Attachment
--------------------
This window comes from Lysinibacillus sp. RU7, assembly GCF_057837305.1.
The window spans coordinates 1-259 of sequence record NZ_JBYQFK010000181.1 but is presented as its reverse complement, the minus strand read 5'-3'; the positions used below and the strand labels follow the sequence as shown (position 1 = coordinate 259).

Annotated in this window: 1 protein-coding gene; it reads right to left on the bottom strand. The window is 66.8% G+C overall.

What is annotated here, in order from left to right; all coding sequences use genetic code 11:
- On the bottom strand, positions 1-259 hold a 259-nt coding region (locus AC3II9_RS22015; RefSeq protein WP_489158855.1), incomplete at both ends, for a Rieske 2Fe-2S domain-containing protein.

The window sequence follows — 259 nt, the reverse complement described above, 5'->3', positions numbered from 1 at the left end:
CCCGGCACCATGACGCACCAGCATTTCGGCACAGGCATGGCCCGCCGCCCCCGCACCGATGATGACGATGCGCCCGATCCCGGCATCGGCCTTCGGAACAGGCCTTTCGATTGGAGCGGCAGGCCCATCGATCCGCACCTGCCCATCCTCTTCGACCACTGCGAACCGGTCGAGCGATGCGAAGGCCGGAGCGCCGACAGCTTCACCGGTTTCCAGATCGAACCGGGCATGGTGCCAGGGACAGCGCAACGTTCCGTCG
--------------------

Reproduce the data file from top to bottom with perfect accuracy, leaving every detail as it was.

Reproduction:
This window comes from Lysinibacillus sp. RU7, assembly GCF_057837305.1.
The window spans coordinates 1-259 of sequence record NZ_JBYQFK010000181.1 but is presented as its reverse complement, the minus strand read 5'-3'; the positions used below and the strand labels follow the sequence as shown (position 1 = coordinate 259).

Annotated in this window: 1 protein-coding gene; it reads right to left on the bottom strand. The window is 66.8% G+C overall.

What is annotated here, in order from left to right; all coding sequences use genetic code 11:
- On the bottom strand, positions 1-259 hold a 259-nt coding region (locus AC3II9_RS22015; RefSeq protein WP_489158855.1), incomplete at both ends, for a Rieske 2Fe-2S domain-containing protein.

The window sequence follows — 259 nt, the reverse complement described above, 5'->3', positions numbered from 1 at the left end:
CCCGGCACCATGACGCACCAGCATTTCGGCACAGGCATGGCCCGCCGCCCCCGCACCGATGATGACGATGCGCCCGATCCCGGCATCGGCCTTCGGAACAGGCCTTTCGATTGGAGCGGCAGGCCCATCGATCCGCACCTGCCCATCCTCTTCGACCACTGCGAACCGGTCGAGCGATGCGAAGGCCGGAGCGCCGACAGCTTCACCGGTTTCCAGATCGAACCGGGCATGGTGCCAGGGACAGCGCAACGTTCCGTCG